JOURNEY TO FREEDOM
UNIT III Key 2 FAITH
SCRIPTURE PRINCIPLE: Be on the alert, stand firm in the faith, act like men, be strong.
I Corinthians 16:13
God never allows us to face temptations that are too great for us (I Corinthians 10:13). However, our self-will does not always want to take the way of escape, and it will fight back when we are under conviction and know that we need to repent. We need to be on the alert, as the verse says. How do we do that? We need to be on the alert for temptations that come from outside of us — from the environment and other people.
We also need to be on the alert for temptations that come from inside of ourselves. We are more vulnerable to temptations when our thoughts are selfish, self-piteous, envious, cynical, resentful, judgmental, hostile towards others, or prideful. We are more vulnerable to temptations when we are feeling fatigue, fear, anger, shame, humiliation, sadness, loneliness, or low self-esteem, or are recalling painful memories. How are we to resist the thoughts and feelings that lead to temptations before which we feel totally overwhelmed and weak?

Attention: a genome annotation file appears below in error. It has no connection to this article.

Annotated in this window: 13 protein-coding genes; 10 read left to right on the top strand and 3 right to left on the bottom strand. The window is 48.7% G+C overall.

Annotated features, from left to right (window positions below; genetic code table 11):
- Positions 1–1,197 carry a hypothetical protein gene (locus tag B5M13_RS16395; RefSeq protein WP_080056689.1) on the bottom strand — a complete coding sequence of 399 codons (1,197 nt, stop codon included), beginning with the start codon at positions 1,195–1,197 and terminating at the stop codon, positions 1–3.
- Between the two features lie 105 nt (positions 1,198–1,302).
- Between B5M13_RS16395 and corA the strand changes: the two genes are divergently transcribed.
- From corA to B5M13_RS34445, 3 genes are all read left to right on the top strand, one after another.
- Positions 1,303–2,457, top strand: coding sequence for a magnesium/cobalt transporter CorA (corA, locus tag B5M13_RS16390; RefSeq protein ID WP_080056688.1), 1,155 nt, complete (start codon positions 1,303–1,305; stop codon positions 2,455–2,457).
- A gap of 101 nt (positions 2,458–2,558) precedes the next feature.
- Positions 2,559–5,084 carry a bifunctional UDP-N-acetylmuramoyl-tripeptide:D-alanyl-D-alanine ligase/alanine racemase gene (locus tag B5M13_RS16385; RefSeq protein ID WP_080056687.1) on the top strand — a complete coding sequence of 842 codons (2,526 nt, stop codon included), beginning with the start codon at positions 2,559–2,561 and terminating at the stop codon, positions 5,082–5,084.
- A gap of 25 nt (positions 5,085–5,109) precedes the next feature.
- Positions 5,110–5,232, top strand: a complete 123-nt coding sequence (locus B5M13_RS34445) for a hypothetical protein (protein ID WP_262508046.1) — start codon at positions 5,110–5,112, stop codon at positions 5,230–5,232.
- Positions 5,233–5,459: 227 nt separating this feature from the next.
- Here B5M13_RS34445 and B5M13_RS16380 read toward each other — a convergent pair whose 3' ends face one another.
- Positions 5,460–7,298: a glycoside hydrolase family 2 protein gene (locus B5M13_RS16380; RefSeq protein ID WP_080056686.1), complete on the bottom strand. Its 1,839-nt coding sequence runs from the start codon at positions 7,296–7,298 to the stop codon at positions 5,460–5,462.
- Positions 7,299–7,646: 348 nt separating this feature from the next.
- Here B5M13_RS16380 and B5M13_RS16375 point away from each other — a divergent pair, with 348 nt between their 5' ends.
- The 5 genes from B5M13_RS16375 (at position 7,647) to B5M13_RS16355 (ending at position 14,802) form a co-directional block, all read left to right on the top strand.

Faith is a gift from God brought to us by the Holy Spirit working through the Word (Romans 10:17 & I Corinthians 12:3); we cannot manufacture it in ourselves by our own efforts. Faith points to the cross and the forgiveness offered through Christ. Faith makes us able to recognize our sin, to realize our need for God’s forgiveness, and to believe that Jesus has made full satisfaction on the cross for all of our sins.
Faith is the power that helps us resist when temptation becomes tough and freedom seems impossible. It gives us the courage to face the onslaughts of negative thoughts and emotions and the weakness that results from them. Faith is the power that makes us able to resist temptation for a few more minutes. Faith believes that God’s promises are true and that He will war on our behalf if asked.
Faith tells us the truth. Faith teaches us to discern the difference between truth and lies. Faith resists the lies that were injected into our minds at a vulnerable age in circumstances of fear, trauma, shame, humiliation, helplessness, pain, and attacks on our self-esteem. Faith in God’s truth teaches us discernment. Faith in God’s truth gives us power against the lies that have weakened us for so long.